Optic nerve head sarcoidosis mimicking an intraocular tumour, and occurring as the first manifestation of neuro-ocular sarcoidosis.



Krishna, Yamini, Christou, Louise, Khzouz, Jakub, Hussain, Rumana ORCID: 0000-0001-8208-5009, Heimann, Heinrich and Coupland, Sarah E
(2020) Optic nerve head sarcoidosis mimicking an intraocular tumour, and occurring as the first manifestation of neuro-ocular sarcoidosis. American journal of ophthalmology case reports, 20. 100988 - ?.

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Abstract

<h4>Purpose</h4>Sarcoidosis is a chronic idiopathic granulomatous inflammatory disease that can affect many major organ systems, primarily the lungs, and hence has remarkable clinical heterogeneity. At least 50% of patients with systemic sarcoidosis develop inflammatory eye disease, and in approximately 21% of cases, it may be the first clinical manifestation. Neuro-ocular involvement occurs in <3% of all sarcoidosis cases, and rarely involves the optic nerve. We describe an unusual case of an intraocular sarcoidosis presenting as an unclear optic nerve mass.<h4>Observations</h4>A 61-year-old male presented with painful gradual visual loss in the right eye. Previous history included Stage II Hodgkin lymphoma (HL) and concurrent mediastinal sarcoidosis, both in remission 5 years later. On examination, the right eye (RE) vision had no light perception, neovascular glaucoma, attenuated retinal vessels and a non-pigmented optic disc mass. The left eye was normal. The RE showed no response to oral steroids, was painful due to neovascular glaucoma and the concerns of recurrent HL with intraocular manifestations lead to RE enucleation. Macroscopic examination revealed a whitish mass at the optic disc, which histomorphologically showed a non-necrotising granulomatous inflammation consuming the optic nerve head and extending into the optic nerve resection margin. Special stains for microorganisms were negative. The uveal tract was free of inflammation. The morphological features were consistent with optic nerve sarcoidosis. A diagnosis of neuro-ocular sarcoidosis was made, and the patient was commenced on infliximab.<h4>Conclusion</h4>Neuro-ocular sarcoidosis is known as the 'great imitator' because it can cause a variety of non-specific clinical signs and symptoms, mimicking many other conditions, including lymphomas. Intraocular sarcoidosis is not unusual and typically affects the uvea. Isolated optic nerve sarcoidosis is rare. The challenging aspect of intraocular sarcoidosis is the requirement of prompt treatment to reverse any eye damage and prevent permanent visual loss. Here, optic nerve sarcoidosis was very advanced, and was associated with intracerebral manifestations.<h4>Importance</h4>Neuro-ocular sarcoidosis is a difficult condition to diagnose and treat. Our case was complicated by the previous history of HL and concurrent mediastinal sarcoidosis which were in remission. In patients with a history of sarcoidosis with new loss of vision and neurological weaknesses oculocerebral involvement must be included in the differential diagnosis even in the absence of typical manifestations of ocular sarcoidosis as in uveal tract involvement.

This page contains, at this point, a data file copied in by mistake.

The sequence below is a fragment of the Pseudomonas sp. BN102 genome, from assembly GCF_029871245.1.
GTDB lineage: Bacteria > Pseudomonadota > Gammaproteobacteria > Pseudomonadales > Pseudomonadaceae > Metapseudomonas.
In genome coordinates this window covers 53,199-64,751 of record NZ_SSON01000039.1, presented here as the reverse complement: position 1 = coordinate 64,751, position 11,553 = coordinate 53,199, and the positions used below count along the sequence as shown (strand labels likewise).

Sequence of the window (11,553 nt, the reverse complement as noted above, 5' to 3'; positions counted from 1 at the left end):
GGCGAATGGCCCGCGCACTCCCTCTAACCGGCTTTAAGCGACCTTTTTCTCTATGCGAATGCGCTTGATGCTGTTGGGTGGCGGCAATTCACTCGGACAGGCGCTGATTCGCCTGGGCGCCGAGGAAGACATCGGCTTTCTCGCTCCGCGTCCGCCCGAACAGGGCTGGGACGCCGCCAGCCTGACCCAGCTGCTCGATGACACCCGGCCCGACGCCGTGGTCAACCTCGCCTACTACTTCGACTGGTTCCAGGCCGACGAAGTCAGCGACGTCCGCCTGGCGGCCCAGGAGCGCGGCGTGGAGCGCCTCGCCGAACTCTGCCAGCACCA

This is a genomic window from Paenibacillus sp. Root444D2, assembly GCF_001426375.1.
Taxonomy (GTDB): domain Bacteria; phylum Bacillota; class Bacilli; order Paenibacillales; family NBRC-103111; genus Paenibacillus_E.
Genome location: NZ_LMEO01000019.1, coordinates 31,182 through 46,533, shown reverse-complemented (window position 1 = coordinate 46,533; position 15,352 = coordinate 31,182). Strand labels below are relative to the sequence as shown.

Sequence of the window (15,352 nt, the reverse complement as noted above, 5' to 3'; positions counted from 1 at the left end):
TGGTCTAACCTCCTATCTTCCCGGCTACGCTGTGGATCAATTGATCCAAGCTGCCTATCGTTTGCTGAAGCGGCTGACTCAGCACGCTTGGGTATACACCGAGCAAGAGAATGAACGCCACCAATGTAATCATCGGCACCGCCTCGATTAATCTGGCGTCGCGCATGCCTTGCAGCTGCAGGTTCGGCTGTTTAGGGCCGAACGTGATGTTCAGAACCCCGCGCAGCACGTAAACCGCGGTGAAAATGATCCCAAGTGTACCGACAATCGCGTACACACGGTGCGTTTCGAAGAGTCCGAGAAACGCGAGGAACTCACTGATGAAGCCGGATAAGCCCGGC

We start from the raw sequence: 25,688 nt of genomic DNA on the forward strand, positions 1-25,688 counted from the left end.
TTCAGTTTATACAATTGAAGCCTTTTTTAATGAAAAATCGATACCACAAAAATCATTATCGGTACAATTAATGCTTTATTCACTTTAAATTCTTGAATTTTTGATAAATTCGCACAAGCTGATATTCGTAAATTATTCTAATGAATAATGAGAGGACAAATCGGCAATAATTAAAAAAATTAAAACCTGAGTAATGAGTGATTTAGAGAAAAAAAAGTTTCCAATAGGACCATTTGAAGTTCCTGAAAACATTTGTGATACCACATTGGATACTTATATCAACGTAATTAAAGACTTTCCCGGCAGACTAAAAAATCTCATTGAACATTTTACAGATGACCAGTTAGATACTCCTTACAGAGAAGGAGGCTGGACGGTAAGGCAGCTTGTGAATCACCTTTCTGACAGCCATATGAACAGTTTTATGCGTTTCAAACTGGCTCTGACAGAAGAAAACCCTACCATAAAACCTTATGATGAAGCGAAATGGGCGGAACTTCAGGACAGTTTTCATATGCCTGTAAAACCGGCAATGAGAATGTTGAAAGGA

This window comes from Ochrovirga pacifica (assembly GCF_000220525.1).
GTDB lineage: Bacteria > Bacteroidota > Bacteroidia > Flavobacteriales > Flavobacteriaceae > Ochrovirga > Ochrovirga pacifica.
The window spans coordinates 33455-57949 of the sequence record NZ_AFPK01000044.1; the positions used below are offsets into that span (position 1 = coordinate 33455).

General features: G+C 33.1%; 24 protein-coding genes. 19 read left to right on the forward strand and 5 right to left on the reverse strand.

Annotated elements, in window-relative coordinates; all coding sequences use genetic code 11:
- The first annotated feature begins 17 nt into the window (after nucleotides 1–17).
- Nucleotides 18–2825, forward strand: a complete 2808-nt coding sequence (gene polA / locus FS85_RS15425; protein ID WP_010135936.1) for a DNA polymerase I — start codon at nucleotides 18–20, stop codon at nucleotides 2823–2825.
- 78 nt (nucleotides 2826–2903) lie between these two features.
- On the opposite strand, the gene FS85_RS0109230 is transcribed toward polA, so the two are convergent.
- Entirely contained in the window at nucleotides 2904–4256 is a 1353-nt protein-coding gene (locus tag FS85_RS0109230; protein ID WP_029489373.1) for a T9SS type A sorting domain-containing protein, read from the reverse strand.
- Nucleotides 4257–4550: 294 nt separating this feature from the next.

Item Type: Article
Depositing User: Symplectic Admin
Date Deposited: 04 Nov 2020 15:47
Last Modified: 03 Sep 2021 07:10
DOI: 10.1016/j.ajoc.2020.100988
Open Access URL: https://doi.org/10.1016/j.ajoc.2020.100988
URI: https://livrepository.liverpool.ac.uk/id/eprint/3106048